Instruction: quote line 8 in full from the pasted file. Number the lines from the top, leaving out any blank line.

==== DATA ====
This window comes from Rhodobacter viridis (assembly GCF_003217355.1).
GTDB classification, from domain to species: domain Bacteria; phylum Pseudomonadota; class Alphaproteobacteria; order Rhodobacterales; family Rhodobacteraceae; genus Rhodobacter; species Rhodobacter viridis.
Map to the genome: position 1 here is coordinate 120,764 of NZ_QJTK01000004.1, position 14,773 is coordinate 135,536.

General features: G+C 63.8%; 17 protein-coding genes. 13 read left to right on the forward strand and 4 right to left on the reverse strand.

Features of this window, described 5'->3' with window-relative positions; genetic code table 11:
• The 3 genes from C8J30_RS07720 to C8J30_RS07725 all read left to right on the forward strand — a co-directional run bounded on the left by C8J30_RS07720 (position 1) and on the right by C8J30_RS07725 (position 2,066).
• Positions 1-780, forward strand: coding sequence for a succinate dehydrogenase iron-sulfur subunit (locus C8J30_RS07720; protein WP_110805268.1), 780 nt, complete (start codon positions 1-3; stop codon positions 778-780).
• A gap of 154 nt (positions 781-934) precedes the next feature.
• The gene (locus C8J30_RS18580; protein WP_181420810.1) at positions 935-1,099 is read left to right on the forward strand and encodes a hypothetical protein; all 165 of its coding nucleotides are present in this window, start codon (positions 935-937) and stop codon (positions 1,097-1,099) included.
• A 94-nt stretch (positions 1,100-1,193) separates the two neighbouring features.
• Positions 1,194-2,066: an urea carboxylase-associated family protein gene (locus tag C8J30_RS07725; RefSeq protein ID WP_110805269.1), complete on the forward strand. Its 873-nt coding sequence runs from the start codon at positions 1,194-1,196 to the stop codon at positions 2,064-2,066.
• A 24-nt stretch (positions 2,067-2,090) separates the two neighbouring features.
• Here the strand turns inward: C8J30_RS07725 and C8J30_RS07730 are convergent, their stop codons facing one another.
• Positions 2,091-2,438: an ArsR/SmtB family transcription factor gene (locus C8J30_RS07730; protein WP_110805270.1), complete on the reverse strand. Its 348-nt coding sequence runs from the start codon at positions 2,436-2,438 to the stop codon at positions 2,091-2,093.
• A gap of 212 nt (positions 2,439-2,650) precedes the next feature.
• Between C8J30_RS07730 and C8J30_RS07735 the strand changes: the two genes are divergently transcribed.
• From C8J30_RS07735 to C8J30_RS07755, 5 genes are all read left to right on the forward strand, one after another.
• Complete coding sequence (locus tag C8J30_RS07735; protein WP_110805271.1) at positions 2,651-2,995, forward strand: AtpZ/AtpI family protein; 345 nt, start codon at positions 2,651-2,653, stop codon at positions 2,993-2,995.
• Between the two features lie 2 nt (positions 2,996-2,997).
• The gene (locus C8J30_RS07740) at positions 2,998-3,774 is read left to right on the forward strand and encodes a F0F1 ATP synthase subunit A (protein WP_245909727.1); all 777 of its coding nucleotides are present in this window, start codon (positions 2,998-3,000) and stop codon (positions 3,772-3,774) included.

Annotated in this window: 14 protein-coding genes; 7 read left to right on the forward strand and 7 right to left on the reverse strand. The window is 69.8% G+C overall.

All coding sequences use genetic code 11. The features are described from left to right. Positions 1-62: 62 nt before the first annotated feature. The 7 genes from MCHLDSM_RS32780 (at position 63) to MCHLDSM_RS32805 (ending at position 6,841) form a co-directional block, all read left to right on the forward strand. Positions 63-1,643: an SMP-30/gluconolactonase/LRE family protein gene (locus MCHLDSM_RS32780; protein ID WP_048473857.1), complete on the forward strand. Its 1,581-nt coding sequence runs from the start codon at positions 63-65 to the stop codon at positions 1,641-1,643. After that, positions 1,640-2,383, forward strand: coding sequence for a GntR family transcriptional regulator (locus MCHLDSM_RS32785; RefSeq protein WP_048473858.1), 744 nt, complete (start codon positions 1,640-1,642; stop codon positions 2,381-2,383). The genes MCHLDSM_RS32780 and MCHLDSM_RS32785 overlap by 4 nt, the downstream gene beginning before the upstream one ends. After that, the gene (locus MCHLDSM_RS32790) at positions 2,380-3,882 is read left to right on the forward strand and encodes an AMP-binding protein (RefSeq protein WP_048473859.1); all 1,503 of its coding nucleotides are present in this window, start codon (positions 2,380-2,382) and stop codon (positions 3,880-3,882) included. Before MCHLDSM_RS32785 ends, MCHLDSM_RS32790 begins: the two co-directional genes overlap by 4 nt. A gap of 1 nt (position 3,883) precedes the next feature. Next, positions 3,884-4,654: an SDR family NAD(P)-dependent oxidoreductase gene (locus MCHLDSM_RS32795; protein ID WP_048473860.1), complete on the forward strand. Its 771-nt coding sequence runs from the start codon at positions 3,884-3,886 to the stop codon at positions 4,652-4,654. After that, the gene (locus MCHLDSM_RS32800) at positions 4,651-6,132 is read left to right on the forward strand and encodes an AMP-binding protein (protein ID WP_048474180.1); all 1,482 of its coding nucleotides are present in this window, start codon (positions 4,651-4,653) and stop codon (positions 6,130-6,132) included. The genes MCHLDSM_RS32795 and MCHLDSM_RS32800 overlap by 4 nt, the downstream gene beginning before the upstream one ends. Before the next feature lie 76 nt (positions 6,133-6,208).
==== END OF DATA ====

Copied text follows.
• A gap of 154 nt (positions 781-934) precedes the next feature.